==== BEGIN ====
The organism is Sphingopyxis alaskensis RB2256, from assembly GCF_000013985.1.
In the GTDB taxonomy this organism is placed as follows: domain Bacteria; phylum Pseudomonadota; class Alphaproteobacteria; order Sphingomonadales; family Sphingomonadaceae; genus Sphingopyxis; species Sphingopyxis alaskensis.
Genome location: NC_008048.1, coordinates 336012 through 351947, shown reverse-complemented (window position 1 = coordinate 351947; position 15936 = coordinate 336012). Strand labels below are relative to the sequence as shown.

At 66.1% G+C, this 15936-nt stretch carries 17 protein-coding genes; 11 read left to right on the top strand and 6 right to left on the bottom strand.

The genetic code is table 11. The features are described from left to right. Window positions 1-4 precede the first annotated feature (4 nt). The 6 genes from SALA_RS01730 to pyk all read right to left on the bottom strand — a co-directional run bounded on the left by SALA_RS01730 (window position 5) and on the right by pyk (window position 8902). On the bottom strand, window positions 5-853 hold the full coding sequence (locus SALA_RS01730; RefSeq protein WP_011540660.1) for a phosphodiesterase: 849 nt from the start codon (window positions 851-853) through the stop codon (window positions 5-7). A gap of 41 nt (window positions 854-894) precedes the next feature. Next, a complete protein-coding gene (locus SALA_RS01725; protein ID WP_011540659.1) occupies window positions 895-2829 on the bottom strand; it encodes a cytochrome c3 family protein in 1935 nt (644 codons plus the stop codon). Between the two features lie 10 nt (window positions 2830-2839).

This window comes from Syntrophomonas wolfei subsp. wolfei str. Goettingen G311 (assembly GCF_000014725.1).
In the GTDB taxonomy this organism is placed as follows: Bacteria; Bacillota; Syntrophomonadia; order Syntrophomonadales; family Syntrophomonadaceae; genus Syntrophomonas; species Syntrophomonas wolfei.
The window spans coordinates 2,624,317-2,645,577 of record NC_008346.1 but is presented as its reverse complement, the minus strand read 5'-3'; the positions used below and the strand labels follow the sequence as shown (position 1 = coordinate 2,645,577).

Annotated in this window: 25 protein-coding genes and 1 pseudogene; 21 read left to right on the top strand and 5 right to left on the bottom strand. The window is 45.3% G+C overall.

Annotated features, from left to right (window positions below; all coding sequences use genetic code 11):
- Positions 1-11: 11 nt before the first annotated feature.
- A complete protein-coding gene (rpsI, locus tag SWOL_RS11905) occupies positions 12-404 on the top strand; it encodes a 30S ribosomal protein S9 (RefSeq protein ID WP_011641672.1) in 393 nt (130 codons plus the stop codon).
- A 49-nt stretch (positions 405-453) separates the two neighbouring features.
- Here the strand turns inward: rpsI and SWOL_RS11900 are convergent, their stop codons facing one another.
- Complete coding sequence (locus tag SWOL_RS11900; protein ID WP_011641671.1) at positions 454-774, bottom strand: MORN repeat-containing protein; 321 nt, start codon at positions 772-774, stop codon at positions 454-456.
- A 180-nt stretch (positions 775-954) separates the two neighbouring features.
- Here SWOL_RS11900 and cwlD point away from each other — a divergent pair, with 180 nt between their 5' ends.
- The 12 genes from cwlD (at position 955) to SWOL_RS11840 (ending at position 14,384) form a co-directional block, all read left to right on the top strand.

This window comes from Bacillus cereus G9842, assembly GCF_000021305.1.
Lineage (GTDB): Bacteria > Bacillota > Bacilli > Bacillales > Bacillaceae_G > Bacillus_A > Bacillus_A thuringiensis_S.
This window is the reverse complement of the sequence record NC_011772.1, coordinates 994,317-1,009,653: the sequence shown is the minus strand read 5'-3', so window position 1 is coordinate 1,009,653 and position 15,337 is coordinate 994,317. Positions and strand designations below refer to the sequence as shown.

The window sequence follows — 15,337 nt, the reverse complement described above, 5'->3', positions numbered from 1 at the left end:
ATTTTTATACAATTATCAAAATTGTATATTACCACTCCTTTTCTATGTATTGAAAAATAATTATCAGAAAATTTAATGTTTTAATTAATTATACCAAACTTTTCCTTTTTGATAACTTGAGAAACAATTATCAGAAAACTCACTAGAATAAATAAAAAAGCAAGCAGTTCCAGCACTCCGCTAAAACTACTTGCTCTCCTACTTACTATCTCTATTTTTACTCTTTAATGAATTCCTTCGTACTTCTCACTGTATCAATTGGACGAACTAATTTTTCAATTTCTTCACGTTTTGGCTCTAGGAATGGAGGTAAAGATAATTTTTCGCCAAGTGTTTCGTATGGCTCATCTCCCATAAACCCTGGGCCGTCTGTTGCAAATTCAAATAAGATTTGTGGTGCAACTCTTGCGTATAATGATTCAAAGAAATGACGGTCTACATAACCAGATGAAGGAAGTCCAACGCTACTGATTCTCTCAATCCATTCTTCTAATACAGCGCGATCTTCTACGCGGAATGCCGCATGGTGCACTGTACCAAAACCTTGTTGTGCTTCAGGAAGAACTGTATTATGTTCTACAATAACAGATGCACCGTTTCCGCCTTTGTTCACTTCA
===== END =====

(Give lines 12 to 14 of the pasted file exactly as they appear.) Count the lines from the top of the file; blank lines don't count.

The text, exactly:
- A complete protein-coding gene (rpsI, locus tag SWOL_RS11905) occupies positions 12-404 on the top strand; it encodes a 30S ribosomal protein S9 (RefSeq protein ID WP_011641672.1) in 393 nt (130 codons plus the stop codon).
- A 49-nt stretch (positions 405-453) separates the two neighbouring features.
- Here the strand turns inward: rpsI and SWOL_RS11900 are convergent, their stop codons facing one another.